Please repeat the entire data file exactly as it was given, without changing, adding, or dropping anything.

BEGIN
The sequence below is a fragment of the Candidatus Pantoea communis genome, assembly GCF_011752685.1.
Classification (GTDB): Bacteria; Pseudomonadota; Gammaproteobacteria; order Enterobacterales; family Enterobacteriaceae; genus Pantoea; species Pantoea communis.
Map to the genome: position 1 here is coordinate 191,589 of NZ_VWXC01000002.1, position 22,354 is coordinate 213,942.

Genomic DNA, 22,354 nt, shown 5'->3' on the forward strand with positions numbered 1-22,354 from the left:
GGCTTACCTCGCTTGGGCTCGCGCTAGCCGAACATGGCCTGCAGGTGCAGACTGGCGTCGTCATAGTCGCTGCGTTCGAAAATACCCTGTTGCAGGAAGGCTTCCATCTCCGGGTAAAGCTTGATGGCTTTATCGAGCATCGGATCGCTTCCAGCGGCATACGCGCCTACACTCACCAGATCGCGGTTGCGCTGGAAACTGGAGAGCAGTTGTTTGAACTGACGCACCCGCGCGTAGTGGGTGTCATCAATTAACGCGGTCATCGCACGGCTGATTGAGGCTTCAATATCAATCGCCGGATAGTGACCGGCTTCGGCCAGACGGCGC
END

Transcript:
The sequence below is a fragment of the Candidatus Pantoea communis genome, assembly GCF_011752685.1.
Classification (GTDB): Bacteria; Pseudomonadota; Gammaproteobacteria; order Enterobacterales; family Enterobacteriaceae; genus Pantoea; species Pantoea communis.
Map to the genome: position 1 here is coordinate 191,589 of NZ_VWXC01000002.1, position 22,354 is coordinate 213,942.

Genomic DNA, 22,354 nt, shown 5'->3' on the forward strand with positions numbered 1-22,354 from the left:
GGCTTACCTCGCTTGGGCTCGCGCTAGCCGAACATGGCCTGCAGGTGCAGACTGGCGTCGTCATAGTCGCTGCGTTCGAAAATACCCTGTTGCAGGAAGGCTTCCATCTCCGGGTAAAGCTTGATGGCTTTATCGAGCATCGGATCGCTTCCAGCGGCATACGCGCCTACACTCACCAGATCGCGGTTGCGCTGGAAACTGGAGAGCAGTTGTTTGAACTGACGCACCCGCGCGTAGTGGGTGTCATCAATTAACGCGGTCATCGCACGGCTGATTGAGGCTTCAATATCAATCGCCGGATAGTGACCGGCTTCGGCCAGACGGCGC